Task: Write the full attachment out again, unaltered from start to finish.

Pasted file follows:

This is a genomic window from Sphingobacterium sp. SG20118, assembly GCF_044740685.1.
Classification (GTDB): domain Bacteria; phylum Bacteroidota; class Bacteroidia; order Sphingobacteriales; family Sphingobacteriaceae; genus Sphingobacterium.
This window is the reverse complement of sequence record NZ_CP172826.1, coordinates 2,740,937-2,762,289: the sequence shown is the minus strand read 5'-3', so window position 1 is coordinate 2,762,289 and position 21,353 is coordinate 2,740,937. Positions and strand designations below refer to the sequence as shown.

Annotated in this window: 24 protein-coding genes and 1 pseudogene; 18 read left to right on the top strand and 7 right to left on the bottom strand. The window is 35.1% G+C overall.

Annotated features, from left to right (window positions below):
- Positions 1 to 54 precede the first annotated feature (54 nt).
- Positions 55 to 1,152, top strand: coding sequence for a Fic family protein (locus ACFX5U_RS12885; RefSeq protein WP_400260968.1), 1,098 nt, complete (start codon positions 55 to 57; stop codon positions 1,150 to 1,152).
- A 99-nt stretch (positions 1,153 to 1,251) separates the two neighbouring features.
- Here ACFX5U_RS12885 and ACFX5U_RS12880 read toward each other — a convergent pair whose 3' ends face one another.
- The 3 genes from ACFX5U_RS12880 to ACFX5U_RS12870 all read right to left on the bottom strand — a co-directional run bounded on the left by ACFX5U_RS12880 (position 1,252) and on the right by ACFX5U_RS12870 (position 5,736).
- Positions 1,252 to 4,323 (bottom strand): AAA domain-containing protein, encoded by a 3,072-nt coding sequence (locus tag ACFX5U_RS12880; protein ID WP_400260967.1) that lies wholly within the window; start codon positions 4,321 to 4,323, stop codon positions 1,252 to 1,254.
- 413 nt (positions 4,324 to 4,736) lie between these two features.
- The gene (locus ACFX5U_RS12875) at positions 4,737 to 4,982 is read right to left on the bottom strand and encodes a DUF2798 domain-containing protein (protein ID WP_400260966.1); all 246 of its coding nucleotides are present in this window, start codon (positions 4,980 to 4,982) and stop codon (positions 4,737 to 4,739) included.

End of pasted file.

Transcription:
This is a genomic window from Sphingobacterium sp. SG20118, assembly GCF_044740685.1.
Classification (GTDB): domain Bacteria; phylum Bacteroidota; class Bacteroidia; order Sphingobacteriales; family Sphingobacteriaceae; genus Sphingobacterium.
This window is the reverse complement of sequence record NZ_CP172826.1, coordinates 2,740,937-2,762,289: the sequence shown is the minus strand read 5'-3', so window position 1 is coordinate 2,762,289 and position 21,353 is coordinate 2,740,937. Positions and strand designations below refer to the sequence as shown.

Annotated in this window: 24 protein-coding genes and 1 pseudogene; 18 read left to right on the top strand and 7 right to left on the bottom strand. The window is 35.1% G+C overall.

Annotated features, from left to right (window positions below):
- Positions 1 to 54 precede the first annotated feature (54 nt).
- Positions 55 to 1,152, top strand: coding sequence for a Fic family protein (locus ACFX5U_RS12885; RefSeq protein WP_400260968.1), 1,098 nt, complete (start codon positions 55 to 57; stop codon positions 1,150 to 1,152).
- A 99-nt stretch (positions 1,153 to 1,251) separates the two neighbouring features.
- Here ACFX5U_RS12885 and ACFX5U_RS12880 read toward each other — a convergent pair whose 3' ends face one another.
- The 3 genes from ACFX5U_RS12880 to ACFX5U_RS12870 all read right to left on the bottom strand — a co-directional run bounded on the left by ACFX5U_RS12880 (position 1,252) and on the right by ACFX5U_RS12870 (position 5,736).
- Positions 1,252 to 4,323 (bottom strand): AAA domain-containing protein, encoded by a 3,072-nt coding sequence (locus tag ACFX5U_RS12880; protein ID WP_400260967.1) that lies wholly within the window; start codon positions 4,321 to 4,323, stop codon positions 1,252 to 1,254.
- 413 nt (positions 4,324 to 4,736) lie between these two features.
- The gene (locus ACFX5U_RS12875) at positions 4,737 to 4,982 is read right to left on the bottom strand and encodes a DUF2798 domain-containing protein (protein ID WP_400260966.1); all 246 of its coding nucleotides are present in this window, start codon (positions 4,980 to 4,982) and stop codon (positions 4,737 to 4,739) included.